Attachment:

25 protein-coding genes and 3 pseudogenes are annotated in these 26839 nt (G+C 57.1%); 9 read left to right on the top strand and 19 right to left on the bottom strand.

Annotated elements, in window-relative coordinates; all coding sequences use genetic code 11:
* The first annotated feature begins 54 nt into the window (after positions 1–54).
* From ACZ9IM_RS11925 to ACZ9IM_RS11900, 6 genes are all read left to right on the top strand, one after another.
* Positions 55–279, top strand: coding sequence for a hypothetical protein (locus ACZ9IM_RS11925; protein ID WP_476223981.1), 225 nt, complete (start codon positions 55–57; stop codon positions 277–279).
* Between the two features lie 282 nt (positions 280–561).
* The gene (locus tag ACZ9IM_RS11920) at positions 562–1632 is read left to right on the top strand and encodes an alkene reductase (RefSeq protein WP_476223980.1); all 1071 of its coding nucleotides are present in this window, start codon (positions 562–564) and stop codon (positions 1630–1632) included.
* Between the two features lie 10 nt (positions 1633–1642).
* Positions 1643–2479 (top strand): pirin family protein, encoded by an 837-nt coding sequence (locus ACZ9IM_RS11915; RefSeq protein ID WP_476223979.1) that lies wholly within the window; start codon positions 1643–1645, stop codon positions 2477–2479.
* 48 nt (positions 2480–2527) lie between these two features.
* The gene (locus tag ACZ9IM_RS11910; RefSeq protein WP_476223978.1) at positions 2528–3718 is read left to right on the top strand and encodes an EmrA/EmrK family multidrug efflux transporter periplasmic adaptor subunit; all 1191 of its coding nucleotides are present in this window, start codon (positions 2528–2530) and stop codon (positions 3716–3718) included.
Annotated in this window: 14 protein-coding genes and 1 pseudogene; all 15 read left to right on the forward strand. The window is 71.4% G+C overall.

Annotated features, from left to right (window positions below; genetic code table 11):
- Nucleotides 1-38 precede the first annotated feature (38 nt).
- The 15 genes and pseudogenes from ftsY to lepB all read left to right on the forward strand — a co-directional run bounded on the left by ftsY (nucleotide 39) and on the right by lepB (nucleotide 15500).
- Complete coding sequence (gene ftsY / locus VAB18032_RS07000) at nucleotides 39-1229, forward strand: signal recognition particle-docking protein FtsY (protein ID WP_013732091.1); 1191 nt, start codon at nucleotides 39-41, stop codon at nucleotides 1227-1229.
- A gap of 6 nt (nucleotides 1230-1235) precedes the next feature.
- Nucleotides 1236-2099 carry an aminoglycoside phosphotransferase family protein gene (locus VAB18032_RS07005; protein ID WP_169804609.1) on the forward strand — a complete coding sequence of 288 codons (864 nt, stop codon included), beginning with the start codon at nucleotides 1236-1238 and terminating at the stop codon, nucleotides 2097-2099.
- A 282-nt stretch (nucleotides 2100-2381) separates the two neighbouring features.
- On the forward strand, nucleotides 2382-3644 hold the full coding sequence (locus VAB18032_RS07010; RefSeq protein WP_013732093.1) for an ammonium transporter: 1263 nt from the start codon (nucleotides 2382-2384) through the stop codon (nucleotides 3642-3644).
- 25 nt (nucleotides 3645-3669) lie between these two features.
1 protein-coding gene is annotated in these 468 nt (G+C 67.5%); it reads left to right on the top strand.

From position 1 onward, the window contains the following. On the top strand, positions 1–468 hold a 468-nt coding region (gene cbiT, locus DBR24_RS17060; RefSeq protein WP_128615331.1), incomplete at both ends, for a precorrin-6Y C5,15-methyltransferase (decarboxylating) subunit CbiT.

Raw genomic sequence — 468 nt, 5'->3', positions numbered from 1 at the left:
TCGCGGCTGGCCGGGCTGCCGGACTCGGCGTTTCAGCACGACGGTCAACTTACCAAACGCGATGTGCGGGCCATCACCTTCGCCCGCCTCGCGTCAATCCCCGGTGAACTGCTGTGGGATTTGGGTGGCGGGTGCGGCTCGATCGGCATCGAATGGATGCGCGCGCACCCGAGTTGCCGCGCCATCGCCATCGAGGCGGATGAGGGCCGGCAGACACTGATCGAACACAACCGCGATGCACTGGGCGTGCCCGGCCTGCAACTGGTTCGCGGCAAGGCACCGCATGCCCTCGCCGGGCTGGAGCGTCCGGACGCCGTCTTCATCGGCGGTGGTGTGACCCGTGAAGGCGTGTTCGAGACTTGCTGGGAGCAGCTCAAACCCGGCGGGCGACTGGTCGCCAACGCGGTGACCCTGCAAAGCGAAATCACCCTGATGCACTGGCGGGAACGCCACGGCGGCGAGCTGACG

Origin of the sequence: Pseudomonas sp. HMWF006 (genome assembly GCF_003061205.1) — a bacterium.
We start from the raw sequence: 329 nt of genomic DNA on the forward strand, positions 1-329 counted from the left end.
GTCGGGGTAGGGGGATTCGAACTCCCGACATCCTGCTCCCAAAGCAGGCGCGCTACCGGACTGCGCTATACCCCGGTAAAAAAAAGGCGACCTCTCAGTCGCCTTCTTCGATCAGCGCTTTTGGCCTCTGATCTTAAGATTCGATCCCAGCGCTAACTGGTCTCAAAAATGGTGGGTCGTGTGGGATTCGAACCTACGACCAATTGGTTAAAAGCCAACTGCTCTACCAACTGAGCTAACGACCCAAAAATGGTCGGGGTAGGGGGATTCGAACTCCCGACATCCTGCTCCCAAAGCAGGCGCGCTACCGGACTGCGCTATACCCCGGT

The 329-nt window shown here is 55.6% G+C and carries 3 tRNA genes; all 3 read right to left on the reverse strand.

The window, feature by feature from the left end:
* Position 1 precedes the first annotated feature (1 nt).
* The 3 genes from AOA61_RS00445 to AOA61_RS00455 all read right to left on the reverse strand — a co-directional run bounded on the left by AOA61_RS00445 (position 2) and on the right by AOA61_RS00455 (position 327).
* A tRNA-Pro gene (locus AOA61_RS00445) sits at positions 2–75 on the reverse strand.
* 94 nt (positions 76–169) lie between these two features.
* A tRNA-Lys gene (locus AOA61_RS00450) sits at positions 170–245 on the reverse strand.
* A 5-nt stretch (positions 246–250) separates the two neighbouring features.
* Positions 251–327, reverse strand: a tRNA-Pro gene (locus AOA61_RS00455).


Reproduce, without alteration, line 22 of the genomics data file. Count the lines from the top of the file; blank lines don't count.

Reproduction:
1 protein-coding gene is annotated in these 468 nt (G+C 67.5%); it reads left to right on the top strand.